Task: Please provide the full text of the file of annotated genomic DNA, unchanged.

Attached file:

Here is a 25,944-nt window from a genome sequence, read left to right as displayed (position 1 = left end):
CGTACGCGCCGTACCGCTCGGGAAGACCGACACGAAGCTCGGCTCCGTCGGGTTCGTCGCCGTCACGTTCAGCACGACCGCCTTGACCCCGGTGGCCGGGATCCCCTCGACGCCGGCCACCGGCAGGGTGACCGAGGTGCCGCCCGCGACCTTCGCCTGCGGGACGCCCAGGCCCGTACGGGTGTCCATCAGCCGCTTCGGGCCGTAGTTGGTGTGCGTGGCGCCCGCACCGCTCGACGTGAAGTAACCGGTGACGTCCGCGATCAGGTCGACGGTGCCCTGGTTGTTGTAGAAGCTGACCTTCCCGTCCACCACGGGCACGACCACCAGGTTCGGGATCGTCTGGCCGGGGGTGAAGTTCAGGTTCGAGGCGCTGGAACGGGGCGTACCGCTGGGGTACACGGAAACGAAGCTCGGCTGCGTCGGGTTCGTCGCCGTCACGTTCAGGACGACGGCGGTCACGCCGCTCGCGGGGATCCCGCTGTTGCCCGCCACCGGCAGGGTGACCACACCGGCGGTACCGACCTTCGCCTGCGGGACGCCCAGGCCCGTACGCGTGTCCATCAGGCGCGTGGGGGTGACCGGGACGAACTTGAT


Here is a 25,944-nt window from a genome sequence, read left to right as displayed (position 1 = left end):
CGTACGCGCCGTACCGCTCGGGAAGACCGACACGAAGCTCGGCTCCGTCGGGTTCGTCGCCGTCACGTTCAGCACGACCGCCTTGACCCCGGTGGCCGGGATCCCCTCGACGCCGGCCACCGGCAGGGTGACCGAGGTGCCGCCCGCGACCTTCGCCTGCGGGACGCCCAGGCCCGTACGGGTGTCCATCAGCCGCTTCGGGCCGTAGTTGGTGTGCGTGGCGCCCGCACCGCTCGACGTGAAGTAACCGGTGACGTCCGCGATCAGGTCGACGGTGCCCTGGTTGTTGTAGAAGCTGACCTTCCCGTCCACCACGGGCACGACCACCAGGTTCGGGATCGTCTGGCCGGGGGTGAAGTTCAGGTTCGAGGCGCTGGAACGGGGCGTACCGCTGGGGTACACGGAAACGAAGCTCGGCTGCGTCGGGTTCGTCGCCGTCACGTTCAGGACGACGGCGGTCACGCCGCTCGCGGGGATCCCGCTGTTGCCCGCCACCGGCAGGGTGACCACACCGGCGGTACCGACCTTCGCCTGCGGGACGCCCAGGCCCGTACGCGTGTCCATCAGGCGCGTGGGGGTGACCGGGACGAACTTGAT